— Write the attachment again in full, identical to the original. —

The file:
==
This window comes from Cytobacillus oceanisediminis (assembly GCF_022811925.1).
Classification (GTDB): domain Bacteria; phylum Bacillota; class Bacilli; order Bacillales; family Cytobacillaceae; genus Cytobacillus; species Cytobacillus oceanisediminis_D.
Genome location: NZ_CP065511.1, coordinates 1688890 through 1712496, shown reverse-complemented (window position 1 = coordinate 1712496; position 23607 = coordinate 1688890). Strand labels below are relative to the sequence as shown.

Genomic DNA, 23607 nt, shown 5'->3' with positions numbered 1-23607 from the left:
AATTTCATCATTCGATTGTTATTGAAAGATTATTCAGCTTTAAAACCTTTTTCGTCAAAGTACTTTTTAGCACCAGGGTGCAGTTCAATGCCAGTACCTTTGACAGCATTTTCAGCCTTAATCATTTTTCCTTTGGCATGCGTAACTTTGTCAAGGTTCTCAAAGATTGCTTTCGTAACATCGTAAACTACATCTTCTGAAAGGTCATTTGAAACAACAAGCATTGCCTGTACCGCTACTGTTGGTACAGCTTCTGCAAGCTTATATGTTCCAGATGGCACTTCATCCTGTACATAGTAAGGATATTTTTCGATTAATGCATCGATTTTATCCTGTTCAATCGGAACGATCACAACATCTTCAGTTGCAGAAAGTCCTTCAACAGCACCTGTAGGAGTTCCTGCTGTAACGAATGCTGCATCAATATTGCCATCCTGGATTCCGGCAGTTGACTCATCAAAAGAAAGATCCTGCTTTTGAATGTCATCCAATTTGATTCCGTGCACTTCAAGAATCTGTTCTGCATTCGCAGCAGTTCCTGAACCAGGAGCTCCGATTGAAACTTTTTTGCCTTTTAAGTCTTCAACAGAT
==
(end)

This window comes from Cytobacillus oceanisediminis (assembly GCF_022811925.1).
Classification (GTDB): domain Bacteria; phylum Bacillota; class Bacilli; order Bacillales; family Cytobacillaceae; genus Cytobacillus; species Cytobacillus oceanisediminis_D.
Genome location: NZ_CP065511.1, coordinates 1688890 through 1712496, shown reverse-complemented (window position 1 = coordinate 1712496; position 23607 = coordinate 1688890). Strand labels below are relative to the sequence as shown.

Genomic DNA, 23607 nt, shown 5'->3' with positions numbered 1-23607 from the left:
AATTTCATCATTCGATTGTTATTGAAAGATTATTCAGCTTTAAAACCTTTTTCGTCAAAGTACTTTTTAGCACCAGGGTGCAGTTCAATGCCAGTACCTTTGACAGCATTTTCAGCCTTAATCATTTTTCCTTTGGCATGCGTAACTTTGTCAAGGTTCTCAAAGATTGCTTTCGTAACATCGTAAACTACATCTTCTGAAAGGTCATTTGAAACAACAAGCATTGCCTGTACCGCTACTGTTGGTACAGCTTCTGCAAGCTTATATGTTCCAGATGGCACTTCATCCTGTACATAGTAAGGATATTTTTCGATTAATGCATCGATTTTATCCTGTTCAATCGGAACGATCACAACATCTTCAGTTGCAGAAAGTCCTTCAACAGCACCTGTAGGAGTTCCTGCTGTAACGAATGCTGCATCAATATTGCCATCCTGGATTCCGGCAGTTGACTCATCAAAAGAAAGATCCTGCTTTTGAATGTCATCCAATTTGATTCCGTGCACTTCAAGAATCTGTTCTGCATTCGCAGCAGTTCCTGAACCAGGAGCTCCGATTGAAACTTTTTTGCCTTTTAAGTCTTCAACAGAT